December 05, 2006

Rigorous analysis of Gowers Review essential


5 December 2006


The Open Rights Group eagerly anticipates tomorrow's publication of the Gowers Review of Intellectual Property. We especially welcome the evidence-based approach that Andrew Gowers is reported to have taken, because we believe that the evidence is entirely on our side.

We have campaigned against the extension of copyright term on sound recordings, and over 700 people have signed our petition in just a couple of weeks ( We also held a very successful debate on 13 November ( to address the issues around term extension. It would seem that our campaigning, along side the British Library, the IPPR and others, has been successful, if rumours that Gowers will not be recommending an extension of term are true.

A second petition on the official No. 10 petition site calling for a right to private copy has also been very successful - it has so far been signed by over 2800 people (, putting it in the top 10 most popular petitions on the site.

But no matter how encouraging indications have been as to the direction the Gowers Review will take, it is important that we are rigorous in our analysis of the report and the press releases that will be distributed by parties with a vested interest in specific policy changes. To that end, we ask ten key questions that Gowers must have answered for his report to be valuable in forming future policy for the creative industries:

1. If we are granted the "right to private copy", which would legalise the act of copying a CD to an iPod, will the exception cover copying DVDs to iPods too? And will it allow individuals to circumvent copy protection?

2. Will companies using Technical Protection Measures (TPM) be required to ensure that their software respects all legal access rights? For example, the right to make preservation copies, the right of individuals to loan and resell, and the right to freely access and reuse material that is in the public domain?

3. Does the Gowers Review differentiate between professional counterfeiting, i.e. mass producing counterfeit DVDs and CDs to sell, and individual fans making copies for back-up or to format-shift? Will any changes to the law suggested by Gowers make this difference too?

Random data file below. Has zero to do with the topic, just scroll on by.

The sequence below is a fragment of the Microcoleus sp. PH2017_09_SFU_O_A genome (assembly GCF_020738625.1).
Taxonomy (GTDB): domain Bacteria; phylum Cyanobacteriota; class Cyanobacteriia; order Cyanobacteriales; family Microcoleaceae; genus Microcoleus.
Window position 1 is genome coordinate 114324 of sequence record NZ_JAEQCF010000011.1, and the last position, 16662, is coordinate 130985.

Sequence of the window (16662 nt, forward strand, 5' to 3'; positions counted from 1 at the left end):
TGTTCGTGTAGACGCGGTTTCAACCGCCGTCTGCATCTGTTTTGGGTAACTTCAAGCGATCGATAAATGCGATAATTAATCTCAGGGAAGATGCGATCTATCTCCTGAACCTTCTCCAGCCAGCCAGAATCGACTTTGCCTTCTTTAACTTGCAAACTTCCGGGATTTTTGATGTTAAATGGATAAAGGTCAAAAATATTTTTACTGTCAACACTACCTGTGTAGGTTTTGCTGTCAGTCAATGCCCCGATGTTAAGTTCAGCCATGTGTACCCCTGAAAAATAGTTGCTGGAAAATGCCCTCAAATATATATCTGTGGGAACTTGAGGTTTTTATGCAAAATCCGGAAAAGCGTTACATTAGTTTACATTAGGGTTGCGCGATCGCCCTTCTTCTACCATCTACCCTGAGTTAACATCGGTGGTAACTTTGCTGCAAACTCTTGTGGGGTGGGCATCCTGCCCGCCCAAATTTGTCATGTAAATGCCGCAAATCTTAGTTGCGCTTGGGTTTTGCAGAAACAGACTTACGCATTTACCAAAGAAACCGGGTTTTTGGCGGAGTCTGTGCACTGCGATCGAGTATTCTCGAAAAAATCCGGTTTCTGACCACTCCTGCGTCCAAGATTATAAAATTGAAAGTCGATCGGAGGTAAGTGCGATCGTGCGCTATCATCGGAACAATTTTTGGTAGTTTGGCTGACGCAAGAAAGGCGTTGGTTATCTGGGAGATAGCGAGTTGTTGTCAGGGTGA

4. Will the Gowers Review make recommendations regarding how to facilitate the use of orphaned works (where the rights holder is not known or cannot be contacted)? If not, will the Review recommend further examination of this problem?

5. Will musicians and authors be given the right to claim back their IPR when their works go out of print?

6. Will the British Library, and other archives, be allowed to make copies of sound recordings for preservation?

7. Will the law be changed to ensure that companies cannot use contract law to undermine the rights granted under copyright law?

8. Why now? In the US, copyright term extension typically comes up for discussion whenever Mickey Mouse comes close to entering the public domain. Are The Beatles the UK's Mickey Mouse?

9. The Gowers Review deliberately excludes Crown Copyright, Parliamentary Copyright, and the regulations governing Public Sector Information. When might these be reviewed in the interests of widening public access to the data we have paid for as tax payers?

10. Will the Gowers Review challenge any of the current European legislation or international treaties, many of which force a 'maximalist' stance on member nations and treaty signatories?

For the full text of the Open Rights Group's submission to the Gowers Review, please see:

Notes for Editors The Open Rights Group is a digital rights advocacy group based in the UK. It aims to increase awareness of digital rights issues, help foster grassroots activity and to preserve and extend civil liberties in the digital age.

For more information, contact: Tel: +44 (0)20 7096 1079